Review: 24 Italian Songs and Arias / Diana Is Dead! The Yard Theatre

As I approached Hackney Wick for an improbable Tuesday night double-bill of 24 Italian Songs and Arias and Diana Is Dead! I struggled to recall ever feeling quite so intrigued and uncertain about what to expect from an evening of theatre. But entering the hazy, atmospheric Yard Theatre feels almost like passing through a portal into a welcoming, if homespun, new realm of possibility. Suddenly, the combination of an opera “about failure… by two award-winning failures” and an “explosion of the myth” surrounding Princess Diana’s death using “noise and hammers” seems not only conceivable, but also oddly appropriate.

As it transpires, 24 Italian Songs and Arias is a somewhat forced yet entertaining deliberation on failure interspersed with arias from the eponymous collection. Exploring, primarily, the experiences of inventive, charismatic performance artist Brian Lobel and accomplished soprano Gweneth Ann-Rand, the show focuses on their rejections as prospective musicians and what they have learned from these setbacks, about themselves and society. One intimate monologue in which Lobel discusses the effects of binary narratives of success and failure on his own ability to express his personality, creativity and sexuality, is especially courageous.

For the most part, however, the performance is characterised by its playfulness and irreverence towards traditional opera. Most notably an on-stage TV displaying mischievous Monty Python-esque subtitles is cleverly used to engineer an impudent dialogue with the performers’ words and actions, puncturing any moments that threaten to become too heavy. At its best, this kept the production fresh and accessible to audience members unfamiliar with opera. On the other hand, the exchanges between songs regularly produced moments of stilted tackiness and acting which could have rivalled the piano in a ‘most wooden performance’ contest.

Despite the whiff of amateurishness, all this did serve to create an inclusive atmosphere in which the arias at the show’s centre could be performed with a smile and appreciated without pretension. Particular highlights included Naomi Felix’s poignant ‘O Del Mio Dolce Ardor’ and the beautiful harmonies of a group rendition of ‘Amarilli, Mia Bella’ in which the audience are invited to participate. Overall, I was left with the sense that I had stumbled into a casual, spontaneous singalong with some marvellously talented musicians held together more by enthusiasm than artistic design.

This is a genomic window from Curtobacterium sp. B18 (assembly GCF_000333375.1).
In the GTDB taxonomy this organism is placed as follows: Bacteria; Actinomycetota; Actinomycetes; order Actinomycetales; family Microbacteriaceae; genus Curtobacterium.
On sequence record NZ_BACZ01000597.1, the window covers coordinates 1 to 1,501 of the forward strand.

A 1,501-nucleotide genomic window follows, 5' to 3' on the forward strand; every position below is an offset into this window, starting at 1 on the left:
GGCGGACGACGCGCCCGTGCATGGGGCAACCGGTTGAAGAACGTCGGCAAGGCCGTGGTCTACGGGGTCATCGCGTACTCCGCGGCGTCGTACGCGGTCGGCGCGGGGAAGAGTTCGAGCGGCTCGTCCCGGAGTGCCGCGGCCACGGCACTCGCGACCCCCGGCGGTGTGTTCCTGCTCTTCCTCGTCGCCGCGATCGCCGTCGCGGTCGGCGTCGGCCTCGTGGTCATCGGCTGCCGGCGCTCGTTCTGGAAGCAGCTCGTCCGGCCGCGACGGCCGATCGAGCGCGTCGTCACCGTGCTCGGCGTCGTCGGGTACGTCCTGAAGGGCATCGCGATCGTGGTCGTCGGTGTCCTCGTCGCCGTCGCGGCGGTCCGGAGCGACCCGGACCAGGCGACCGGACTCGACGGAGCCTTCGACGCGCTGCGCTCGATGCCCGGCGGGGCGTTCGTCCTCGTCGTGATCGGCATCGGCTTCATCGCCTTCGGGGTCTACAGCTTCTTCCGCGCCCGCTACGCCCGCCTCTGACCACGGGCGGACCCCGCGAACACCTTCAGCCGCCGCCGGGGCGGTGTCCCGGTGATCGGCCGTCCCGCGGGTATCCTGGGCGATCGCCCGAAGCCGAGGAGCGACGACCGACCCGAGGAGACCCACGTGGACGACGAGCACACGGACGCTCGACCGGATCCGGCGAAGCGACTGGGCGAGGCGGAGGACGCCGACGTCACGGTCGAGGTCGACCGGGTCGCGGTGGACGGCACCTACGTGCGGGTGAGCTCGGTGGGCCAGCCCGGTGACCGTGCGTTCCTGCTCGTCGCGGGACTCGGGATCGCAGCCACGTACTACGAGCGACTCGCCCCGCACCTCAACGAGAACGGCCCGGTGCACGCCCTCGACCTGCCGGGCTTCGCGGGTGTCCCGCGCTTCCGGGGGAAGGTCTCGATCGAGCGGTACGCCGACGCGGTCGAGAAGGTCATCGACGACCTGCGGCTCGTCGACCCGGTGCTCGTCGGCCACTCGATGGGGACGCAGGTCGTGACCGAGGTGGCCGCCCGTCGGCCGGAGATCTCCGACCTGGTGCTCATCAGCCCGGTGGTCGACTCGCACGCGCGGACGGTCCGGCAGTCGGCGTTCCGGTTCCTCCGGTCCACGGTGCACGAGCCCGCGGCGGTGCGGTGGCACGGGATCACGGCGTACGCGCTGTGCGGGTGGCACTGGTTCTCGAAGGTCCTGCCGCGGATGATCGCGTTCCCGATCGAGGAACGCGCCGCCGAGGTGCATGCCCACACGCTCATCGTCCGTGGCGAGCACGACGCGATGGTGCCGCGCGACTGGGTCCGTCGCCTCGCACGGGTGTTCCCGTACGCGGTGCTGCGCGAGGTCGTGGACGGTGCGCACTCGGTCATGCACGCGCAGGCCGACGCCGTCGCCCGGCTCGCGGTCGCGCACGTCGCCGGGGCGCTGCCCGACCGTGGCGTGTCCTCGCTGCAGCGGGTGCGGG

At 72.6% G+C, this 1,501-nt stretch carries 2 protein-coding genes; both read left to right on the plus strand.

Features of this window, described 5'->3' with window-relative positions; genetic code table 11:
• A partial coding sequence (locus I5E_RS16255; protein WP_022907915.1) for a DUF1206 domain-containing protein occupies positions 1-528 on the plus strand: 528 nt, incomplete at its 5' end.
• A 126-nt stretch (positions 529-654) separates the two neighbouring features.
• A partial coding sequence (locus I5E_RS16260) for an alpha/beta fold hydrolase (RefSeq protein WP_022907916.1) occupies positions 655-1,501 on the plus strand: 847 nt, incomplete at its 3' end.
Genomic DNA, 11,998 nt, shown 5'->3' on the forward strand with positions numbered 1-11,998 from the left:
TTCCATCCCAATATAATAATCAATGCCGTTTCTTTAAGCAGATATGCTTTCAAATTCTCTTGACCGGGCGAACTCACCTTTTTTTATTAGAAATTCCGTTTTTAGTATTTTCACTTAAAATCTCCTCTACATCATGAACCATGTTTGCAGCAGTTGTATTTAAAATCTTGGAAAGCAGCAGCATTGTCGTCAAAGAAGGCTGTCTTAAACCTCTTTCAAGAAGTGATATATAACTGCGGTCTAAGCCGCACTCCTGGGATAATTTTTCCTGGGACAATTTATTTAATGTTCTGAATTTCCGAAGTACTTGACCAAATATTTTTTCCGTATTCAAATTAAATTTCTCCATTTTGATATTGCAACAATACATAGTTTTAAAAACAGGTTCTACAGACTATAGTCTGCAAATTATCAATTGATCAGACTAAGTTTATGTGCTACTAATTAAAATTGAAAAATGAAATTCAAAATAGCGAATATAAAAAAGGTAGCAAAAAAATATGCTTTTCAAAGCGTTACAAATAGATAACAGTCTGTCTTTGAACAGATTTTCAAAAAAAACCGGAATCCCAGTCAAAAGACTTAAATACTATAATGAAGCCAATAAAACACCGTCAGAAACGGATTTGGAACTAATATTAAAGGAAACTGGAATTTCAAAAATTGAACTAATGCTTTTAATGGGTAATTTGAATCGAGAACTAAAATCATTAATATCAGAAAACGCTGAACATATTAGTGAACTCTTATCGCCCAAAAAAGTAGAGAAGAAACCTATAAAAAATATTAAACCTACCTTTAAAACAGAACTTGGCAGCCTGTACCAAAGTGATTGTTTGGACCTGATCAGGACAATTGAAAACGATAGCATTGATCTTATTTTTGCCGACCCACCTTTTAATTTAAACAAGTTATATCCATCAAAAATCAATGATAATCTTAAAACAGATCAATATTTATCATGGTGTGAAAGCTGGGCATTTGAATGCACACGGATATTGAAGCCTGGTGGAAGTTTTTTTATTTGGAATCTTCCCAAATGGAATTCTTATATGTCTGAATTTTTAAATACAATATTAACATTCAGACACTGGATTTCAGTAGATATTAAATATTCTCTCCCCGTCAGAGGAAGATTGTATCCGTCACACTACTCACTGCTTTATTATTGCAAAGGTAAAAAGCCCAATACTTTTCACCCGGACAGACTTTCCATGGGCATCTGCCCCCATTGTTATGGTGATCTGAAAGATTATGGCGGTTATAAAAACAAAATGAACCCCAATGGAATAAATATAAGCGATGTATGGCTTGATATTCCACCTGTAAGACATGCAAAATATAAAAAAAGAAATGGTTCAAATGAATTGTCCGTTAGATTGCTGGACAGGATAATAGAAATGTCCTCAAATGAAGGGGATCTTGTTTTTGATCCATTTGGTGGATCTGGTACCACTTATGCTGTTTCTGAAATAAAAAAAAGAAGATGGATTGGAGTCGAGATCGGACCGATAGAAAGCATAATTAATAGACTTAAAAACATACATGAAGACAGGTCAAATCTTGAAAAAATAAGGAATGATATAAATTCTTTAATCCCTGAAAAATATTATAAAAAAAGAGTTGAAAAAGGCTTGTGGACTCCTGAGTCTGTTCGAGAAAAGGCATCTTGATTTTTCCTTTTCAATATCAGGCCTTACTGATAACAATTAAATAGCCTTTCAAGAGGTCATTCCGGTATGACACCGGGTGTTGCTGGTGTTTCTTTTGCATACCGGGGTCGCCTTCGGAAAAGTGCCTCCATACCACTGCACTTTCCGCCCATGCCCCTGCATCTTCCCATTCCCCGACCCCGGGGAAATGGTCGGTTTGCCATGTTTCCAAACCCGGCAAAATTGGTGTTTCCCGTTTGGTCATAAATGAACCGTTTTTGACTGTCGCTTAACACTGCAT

After a short break the audience returned for FK Alexander’s Diana Is Dead! We are soon engulfed in an almost hypnotic reel of media imagery of Princess Diana accompanied by loud techno music overdubbed with recordings of Diana describing her feelings and fears. As the repetitive images and music became increasingly distorted, on stage we are treated to Diana (FK Alexander) spitting apple onto plates and into glasses before repeatedly smashing them with the promised hammer. At a push, this apparent reference to her struggle with bulimia could suggest this sensory bombardment is attempting to evoke both the debilitating all-encompassing influence of mental health and the relentlessness of the media spotlight. Or maybe not.

Either way, a tech problem meant that, perhaps fortunately, the performance had to be abandoned after ten trance-like minutes. This did, at least, allow Diana to storm dramatically off-stage, quite possibly the highlight of the segment we did get to see.

Despite this abrupt end, The Yard Theatre retains its cheerful, inclusive ambience that makes such an usual night possible in the first place. The announcement that the evening’s entertainment was to be cut short was met with sympathetic applause and a merry relocation to the bar. Meanwhile, rumours that Diana Is Dead! was sabotaged on the orders of the royal family remain unverified.

24 Italian Songs and Arias and Diana Is Dead! are playing The Yard Theatre until 19 January 2019. For more information and tickets, see the Yard Theatre website.